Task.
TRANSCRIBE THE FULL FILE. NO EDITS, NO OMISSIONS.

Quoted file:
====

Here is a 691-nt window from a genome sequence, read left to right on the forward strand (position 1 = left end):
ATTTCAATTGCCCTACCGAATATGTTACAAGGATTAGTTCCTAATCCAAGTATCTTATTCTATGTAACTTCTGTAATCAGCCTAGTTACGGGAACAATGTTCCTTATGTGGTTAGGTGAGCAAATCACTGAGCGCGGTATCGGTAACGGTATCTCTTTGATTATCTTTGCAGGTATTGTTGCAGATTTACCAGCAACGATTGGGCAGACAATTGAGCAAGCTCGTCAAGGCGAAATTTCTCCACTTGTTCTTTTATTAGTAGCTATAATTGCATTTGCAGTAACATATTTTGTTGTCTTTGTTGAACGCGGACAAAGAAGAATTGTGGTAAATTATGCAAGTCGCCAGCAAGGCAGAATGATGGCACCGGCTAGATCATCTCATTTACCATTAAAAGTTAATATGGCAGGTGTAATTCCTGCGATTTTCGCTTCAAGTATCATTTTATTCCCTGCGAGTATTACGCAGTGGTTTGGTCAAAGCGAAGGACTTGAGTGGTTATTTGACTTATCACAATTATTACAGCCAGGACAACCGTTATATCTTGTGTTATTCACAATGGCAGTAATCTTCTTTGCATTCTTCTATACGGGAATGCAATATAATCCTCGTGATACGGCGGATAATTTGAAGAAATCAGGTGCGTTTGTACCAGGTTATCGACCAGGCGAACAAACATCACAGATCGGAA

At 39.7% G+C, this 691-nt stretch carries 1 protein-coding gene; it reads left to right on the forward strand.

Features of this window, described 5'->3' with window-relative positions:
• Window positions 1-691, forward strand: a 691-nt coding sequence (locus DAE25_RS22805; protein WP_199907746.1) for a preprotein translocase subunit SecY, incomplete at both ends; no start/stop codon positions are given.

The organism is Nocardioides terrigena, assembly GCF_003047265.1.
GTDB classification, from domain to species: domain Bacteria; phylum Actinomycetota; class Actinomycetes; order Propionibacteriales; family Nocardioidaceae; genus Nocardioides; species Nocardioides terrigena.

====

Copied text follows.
Here is a 691-nt window from a genome sequence, read left to right on the forward strand (position 1 = left end):
ATTTCAATTGCCCTACCGAATATGTTACAAGGATTAGTTCCTAATCCAAGTATCTTATTCTATGTAACTTCTGTAATCAGCCTAGTTACGGGAACAATGTTCCTTATGTGGTTAGGTGAGCAAATCACTGAGCGCGGTATCGGTAACGGTATCTCTTTGATTATCTTTGCAGGTATTGTTGCAGATTTACCAGCAACGATTGGGCAGACAATTGAGCAAGCTCGTCAAGGCGAAATTTCTCCACTTGTTCTTTTATTAGTAGCTATAATTGCATTTGCAGTAACATATTTTGTTGTCTTTGTTGAACGCGGACAAAGAAGAATTGTGGTAAATTATGCAAGTCGCCAGCAAGGCAGAATGATGGCACCGGCTAGATCATCTCATTTACCATTAAAAGTTAATATGGCAGGTGTAATTCCTGCGATTTTCGCTTCAAGTATCATTTTATTCCCTGCGAGTATTACGCAGTGGTTTGGTCAAAGCGAAGGACTTGAGTGGTTATTTGACTTATCACAATTATTACAGCCAGGACAACCGTTATATCTTGTGTTATTCACAATGGCAGTAATCTTCTTTGCATTCTTCTATACGGGAATGCAATATAATCCTCGTGATACGGCGGATAATTTGAAGAAATCAGGTGCGTTTGTACCAGGTTATCGACCAGGCGAACAAACATCACAGATCGGAA

At 39.7% G+C, this 691-nt stretch carries 1 protein-coding gene; it reads left to right on the forward strand.

Features of this window, described 5'->3' with window-relative positions:
• Window positions 1-691, forward strand: a 691-nt coding sequence (locus DAE25_RS22805; protein WP_199907746.1) for a preprotein translocase subunit SecY, incomplete at both ends; no start/stop codon positions are given.

The organism is Nocardioides terrigena, assembly GCF_003047265.1.
GTDB classification, from domain to species: domain Bacteria; phylum Actinomycetota; class Actinomycetes; order Propionibacteriales; family Nocardioidaceae; genus Nocardioides; species Nocardioides terrigena.